In the months since I first finished Moe Era, one major question has been burning in my mind: just what was the deal with that Ermy kid? The fact that he's the only male character besides the player already makes him stand out, even if you disregard the fact that everyone else ignores him whenever he shows up.
Obviously, there has to be more to him than what we've seen of him so far.
First off, let's go back to that game he showed us early on.
Where we last left off, the characters were having a pretentious, rambling lecture on love, so here, it gets followed up by a pretentious, rambling monologue on hate.
At the end of this, you're treated to a single choice, the words "True Root." Clicking on it ends the game.
The following scene plays out identically to if you didn't finish Ermy's game, right up until you go to gym.
There you meet him trying to get out of having to take part in gym class.
You go through the school day as normally, but right after you leave...
Where you would normally meet whichever girl you're pursuing, you meet Ermy instead. It's there that we find out just what his issue is.
I had compared Ermy to DDLC's Monika before, in that both of them are aware that they don't get much attention compared to the other characters.
I swear, if he tries to hack the game from the inside...
That's not the only problem he has, though. He seems to suffer some kind of mental disorder, probably ADD or something like it.
That night, you have the option to play Ermy's game again. Naturally, I pick yes.
However, unlike last time, when you boot up the game, you are treated to a message from Ermy, explaining why he made the game, and why it's the way it is. As I suspected, the reason that the game is pretentious and cliched is because he believes that that's what players want to see.
The message ends on a really disturbing note; Ermy believes that since he has nothing worth living for, it would be better off if he were dead.
The next day plays out as normal, with a minor difference. The teacher actually expresses concern when she realizes that Ermy is missing.
Of course, since we're not partial to any of the girls here, we decide to help all of them with the handouts.
Normally at this point, the player character would have dinner with whoever you're pursuing. This time, however, you go back to class immediately afterwards.
There, you finally find Ermy.
And once again, he calls you and everyone else out for ignoring him and putting only the bare minimum of effort into looking for him.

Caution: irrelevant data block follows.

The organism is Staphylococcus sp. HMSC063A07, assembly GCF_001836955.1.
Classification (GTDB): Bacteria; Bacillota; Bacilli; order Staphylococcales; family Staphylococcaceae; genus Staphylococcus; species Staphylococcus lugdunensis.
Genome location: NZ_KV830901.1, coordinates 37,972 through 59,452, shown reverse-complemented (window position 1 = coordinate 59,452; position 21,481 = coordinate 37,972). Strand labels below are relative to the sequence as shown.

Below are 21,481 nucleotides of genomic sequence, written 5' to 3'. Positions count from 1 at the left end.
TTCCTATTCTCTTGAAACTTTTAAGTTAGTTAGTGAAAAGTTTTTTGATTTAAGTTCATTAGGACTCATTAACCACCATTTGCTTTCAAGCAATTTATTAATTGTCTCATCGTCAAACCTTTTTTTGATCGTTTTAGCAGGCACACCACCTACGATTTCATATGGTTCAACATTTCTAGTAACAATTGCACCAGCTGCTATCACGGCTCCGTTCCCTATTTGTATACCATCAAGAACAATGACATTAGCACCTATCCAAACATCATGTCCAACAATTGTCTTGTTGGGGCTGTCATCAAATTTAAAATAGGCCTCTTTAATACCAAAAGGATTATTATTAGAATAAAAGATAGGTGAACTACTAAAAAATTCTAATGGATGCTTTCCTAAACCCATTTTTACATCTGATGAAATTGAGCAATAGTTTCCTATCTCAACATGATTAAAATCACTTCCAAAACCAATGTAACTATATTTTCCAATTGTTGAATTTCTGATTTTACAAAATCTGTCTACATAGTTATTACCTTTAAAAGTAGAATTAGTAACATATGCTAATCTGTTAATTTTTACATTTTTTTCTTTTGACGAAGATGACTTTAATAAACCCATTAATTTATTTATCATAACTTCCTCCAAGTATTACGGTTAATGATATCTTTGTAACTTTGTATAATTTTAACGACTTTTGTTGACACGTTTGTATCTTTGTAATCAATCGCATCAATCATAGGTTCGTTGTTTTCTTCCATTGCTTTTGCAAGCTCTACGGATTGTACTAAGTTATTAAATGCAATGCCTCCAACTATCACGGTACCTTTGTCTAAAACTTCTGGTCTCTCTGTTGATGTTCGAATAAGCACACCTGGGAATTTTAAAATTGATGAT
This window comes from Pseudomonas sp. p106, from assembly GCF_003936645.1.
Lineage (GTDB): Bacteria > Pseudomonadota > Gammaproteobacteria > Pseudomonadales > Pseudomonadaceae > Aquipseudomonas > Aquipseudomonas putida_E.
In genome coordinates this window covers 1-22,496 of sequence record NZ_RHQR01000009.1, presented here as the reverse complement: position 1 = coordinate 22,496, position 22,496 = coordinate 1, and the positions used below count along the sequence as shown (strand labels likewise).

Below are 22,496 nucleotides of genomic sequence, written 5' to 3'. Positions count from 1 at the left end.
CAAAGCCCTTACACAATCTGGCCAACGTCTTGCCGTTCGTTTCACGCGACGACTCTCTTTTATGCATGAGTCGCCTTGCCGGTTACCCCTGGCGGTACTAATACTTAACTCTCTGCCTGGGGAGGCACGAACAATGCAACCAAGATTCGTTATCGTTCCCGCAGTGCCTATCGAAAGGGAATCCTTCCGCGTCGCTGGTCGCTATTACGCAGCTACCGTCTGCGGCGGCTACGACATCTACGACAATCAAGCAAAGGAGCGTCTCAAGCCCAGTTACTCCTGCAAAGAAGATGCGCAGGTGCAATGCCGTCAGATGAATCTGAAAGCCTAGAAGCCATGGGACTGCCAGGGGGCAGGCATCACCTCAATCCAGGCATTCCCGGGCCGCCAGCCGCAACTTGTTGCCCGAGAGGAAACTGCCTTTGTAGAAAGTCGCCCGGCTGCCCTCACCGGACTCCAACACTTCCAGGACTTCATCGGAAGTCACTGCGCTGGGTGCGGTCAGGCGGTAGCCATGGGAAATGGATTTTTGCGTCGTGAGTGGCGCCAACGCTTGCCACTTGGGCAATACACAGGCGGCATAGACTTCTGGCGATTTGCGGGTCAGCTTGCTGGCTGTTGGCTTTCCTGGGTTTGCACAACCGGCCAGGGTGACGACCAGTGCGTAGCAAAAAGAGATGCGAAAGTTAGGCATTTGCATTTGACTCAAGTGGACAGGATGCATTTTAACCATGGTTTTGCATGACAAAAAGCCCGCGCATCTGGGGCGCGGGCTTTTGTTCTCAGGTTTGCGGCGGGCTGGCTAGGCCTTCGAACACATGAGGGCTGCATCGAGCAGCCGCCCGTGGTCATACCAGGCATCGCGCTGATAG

Making good on his word, the player offers to hang out with Ermy the next day. Maybe then, we can start to do something about those issues he has.
Sure enough, the next day, they go to the restaurant from earlier.
The conversation immediately goes to the topic of Ermy's game.
I personally thought the game was pretentious, and that its writing went nowhere, but I don't want to damage his self-esteem any further, so I give him a positive review.
Since he thinks that the plot was a cliched mess, it would be best not to draw attention to it.
He takes it pretty well.
He goes on to discuss how he's never had any friends, since everyone who offered friendship only did so so that they could seem better than him.
Then he asks you whether men and women can be friends. I say yes.
This leads to Ermy revealing the last of his issues; that he has depression.
Of course, it's not exactly treated with a whole lot of tact, since this is followed up by him referencing an internet meme.
Despite this, our character is perfectly willing to help him, even though there's little indication that he knows how.
And that's how his route ends. At least we don't have to deal with the philosophical, supernatural stuff from the normal endings.
While this route has its issues, mainly the last-minute reveal that he has depression, there's one major thing I've noticed.
I've compared Ermy to Monika earlier, but after playing through his route, I've come to realize that he seems to be her antithesis.
While Monika attempts to address the player, as opposed to the player character, in her game, Ermy will only reach out to the player character, and only if the player decides to try to help him, with no acknowledgement of the player as a separate entity. Furthermore, Monika resorts to manipulating her game's code in order to gain the player's attention, while Ermy's issues and methods of dealing with them are noticeably more mundane, and he is completely unaware of the supernatural elements around him, despite finding himself in three different countries in as many days.
While that's as far as this story branch goes, I'm not done with this game just yet...